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Caputxinada in Barcelona, great celebration of the Constitution in Madrid. Political prisoners in Catalonia in pretrial detention at the orders of the Supreme Court; people with firm convictions from the same court over the incidents at the Catalan government's Blanquerna bookshop in the Spanish capital at leisure out of jail. They're not exactly two different worlds but it's clear that the majority of the political class and, to a lesser extent, the public aren't in the same place. The busy swarm of groups on the pro-independence side has agreed on a strong, symbolic measure in an iconic location, the Capuchin friary in Sarrià, which will be the site of 24 hours of denouncing and fasting with three objectives: to support the political prisoners and exiles, to act as a megaphone for the four prisoners on hunger strike (Jordi SànchezJordi TurullJosep Rull and Quim Forn) and to reject the Spanish Constitution. The president of Catalonia, Quim Torra, will be in Slovenia, where he will give a speech under the title "Catalonia: from the Spanish constitutional cage to freedom".

The unity of Junts per Catalunya (JxCat), Esquerra (ERC), CUP and part of En Comú, however small a part it may be, in the organisation and mobilisation of the Caputxinada this Thursday and Friday is good news. And, certainly, it will have a calming effect on the pro-independence world, worried about the disagreement and internal fights (above all, between JxCat and ERC) and the absence of a route map. The hunger strike is acting, in this sense, like a slow catalyst for a greater consensus between the two large parties and a clear example is the agreement for the new membership of the board of the Catalan Audiovisual Media Corporation (CCMA) which had been on the backburner for months before being finally announced this Wednesday. It's not a minor question as all Catalan public media depends on the CCMA and the chair changes hands from JxCat to Esquerra.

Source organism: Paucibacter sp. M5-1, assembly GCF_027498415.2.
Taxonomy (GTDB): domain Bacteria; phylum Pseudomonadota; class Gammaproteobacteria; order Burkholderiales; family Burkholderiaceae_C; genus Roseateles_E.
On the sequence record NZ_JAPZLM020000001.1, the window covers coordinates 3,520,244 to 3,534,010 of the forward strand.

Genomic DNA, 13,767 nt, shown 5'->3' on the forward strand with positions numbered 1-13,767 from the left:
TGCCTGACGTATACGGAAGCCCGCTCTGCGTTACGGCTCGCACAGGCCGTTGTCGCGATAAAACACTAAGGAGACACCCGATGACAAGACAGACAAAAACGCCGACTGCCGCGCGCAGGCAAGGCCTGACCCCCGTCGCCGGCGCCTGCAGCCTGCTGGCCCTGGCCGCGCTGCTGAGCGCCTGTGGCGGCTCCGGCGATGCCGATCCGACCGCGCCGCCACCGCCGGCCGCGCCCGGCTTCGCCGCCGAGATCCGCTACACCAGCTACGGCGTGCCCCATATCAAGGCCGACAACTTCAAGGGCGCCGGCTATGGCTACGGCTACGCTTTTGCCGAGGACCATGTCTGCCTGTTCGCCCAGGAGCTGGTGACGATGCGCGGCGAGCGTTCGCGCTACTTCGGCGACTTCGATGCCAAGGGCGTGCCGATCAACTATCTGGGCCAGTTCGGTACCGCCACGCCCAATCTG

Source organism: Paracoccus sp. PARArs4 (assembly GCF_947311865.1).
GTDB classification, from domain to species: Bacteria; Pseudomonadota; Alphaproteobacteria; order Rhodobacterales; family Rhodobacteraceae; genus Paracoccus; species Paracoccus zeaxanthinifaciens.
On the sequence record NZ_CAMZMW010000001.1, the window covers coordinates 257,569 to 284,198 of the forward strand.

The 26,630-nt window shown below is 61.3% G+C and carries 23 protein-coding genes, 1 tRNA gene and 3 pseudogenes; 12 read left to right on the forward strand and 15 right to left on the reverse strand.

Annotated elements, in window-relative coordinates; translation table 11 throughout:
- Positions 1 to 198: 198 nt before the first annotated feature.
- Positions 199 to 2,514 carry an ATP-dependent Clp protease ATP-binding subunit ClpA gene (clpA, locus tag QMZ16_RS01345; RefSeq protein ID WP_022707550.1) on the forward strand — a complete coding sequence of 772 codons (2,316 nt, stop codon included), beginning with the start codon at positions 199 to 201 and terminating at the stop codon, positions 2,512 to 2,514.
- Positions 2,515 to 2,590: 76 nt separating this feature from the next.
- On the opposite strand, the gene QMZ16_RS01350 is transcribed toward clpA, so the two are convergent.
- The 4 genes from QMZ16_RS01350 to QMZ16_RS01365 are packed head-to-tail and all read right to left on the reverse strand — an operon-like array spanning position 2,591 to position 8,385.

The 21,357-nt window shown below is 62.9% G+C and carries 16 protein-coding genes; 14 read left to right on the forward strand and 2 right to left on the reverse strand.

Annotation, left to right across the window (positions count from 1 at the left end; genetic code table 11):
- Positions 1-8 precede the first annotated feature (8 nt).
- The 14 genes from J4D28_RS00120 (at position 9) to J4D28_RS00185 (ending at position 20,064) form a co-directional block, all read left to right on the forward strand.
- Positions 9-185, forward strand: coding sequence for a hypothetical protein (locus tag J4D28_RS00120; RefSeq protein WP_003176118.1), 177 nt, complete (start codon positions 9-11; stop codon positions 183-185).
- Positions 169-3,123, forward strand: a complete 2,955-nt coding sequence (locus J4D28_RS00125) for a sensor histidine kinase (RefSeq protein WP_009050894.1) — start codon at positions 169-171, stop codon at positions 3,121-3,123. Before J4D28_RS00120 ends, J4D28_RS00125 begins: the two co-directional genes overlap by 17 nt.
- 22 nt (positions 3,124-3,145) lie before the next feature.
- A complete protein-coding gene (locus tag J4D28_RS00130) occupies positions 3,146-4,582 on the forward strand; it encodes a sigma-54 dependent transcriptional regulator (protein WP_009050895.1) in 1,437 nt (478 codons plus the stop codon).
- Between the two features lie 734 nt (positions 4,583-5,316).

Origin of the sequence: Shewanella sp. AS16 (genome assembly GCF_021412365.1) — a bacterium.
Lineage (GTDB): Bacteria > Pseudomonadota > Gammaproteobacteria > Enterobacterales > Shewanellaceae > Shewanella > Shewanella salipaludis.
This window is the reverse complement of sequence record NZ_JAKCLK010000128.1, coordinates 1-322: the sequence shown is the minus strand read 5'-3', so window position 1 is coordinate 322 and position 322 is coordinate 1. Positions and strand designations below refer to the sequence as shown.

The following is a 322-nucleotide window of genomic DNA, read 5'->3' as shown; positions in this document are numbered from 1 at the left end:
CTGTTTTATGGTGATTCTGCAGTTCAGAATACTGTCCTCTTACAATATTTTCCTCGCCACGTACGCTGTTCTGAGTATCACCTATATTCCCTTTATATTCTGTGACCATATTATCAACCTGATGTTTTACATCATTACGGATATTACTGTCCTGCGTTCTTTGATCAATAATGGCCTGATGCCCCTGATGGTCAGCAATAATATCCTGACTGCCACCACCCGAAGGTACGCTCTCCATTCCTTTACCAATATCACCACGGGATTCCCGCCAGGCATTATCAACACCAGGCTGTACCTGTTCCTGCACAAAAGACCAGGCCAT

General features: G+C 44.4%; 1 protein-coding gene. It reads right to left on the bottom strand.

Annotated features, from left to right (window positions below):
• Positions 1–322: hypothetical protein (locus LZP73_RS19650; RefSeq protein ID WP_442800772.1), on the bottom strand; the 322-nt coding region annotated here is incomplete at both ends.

That the Catalan government and deputies from four parliamentary political forces, who represent a very large part of the 135 members of the Catalan chamber, should be behind a measure of this kind puts the focus back on the enormous injustice that is the pretrial detention of the political prisoners and the treatment they're receiving from the Constitutional Court in its response to their appeals for release on bail. It's this attitude from the court trying to delay its response to put off the verdict of European justice for as long as possible which has led four of the prisoners in Lledoners to undertake an indefinite hunger strike.

In the middle of all of this, the celebration of the out-dated Spanish Constitution which has minimal support from Catalan society and poor backing from Spanish society is nothing more than a shabby 40th anniversary marked by the appearance of the far right in public life. Someone should wonder why it's PP, Ciudadanos and Vox who find themselves the most comfortable with the Spanish Magna Carta now and yet at the time were the most opposed to it being passed, obviously in the political parties of the time.

As the announcement of a new Caputxinada, 52 years later, is made, I hear Pedro Sánchez and PSOE leaders again insisting that the independence movement has to support their Spanish budget. This time, using Vox as bait. On the other side of the Ebro it seems that nobody has understood that neither do they want to, nor can they. Whoever would dare cross that Rubicon with prisoners, exiles and without an agreement for a referendum would end up paying a heavy price. And nobody now wants to sign themselves up for suicide based on vague promises.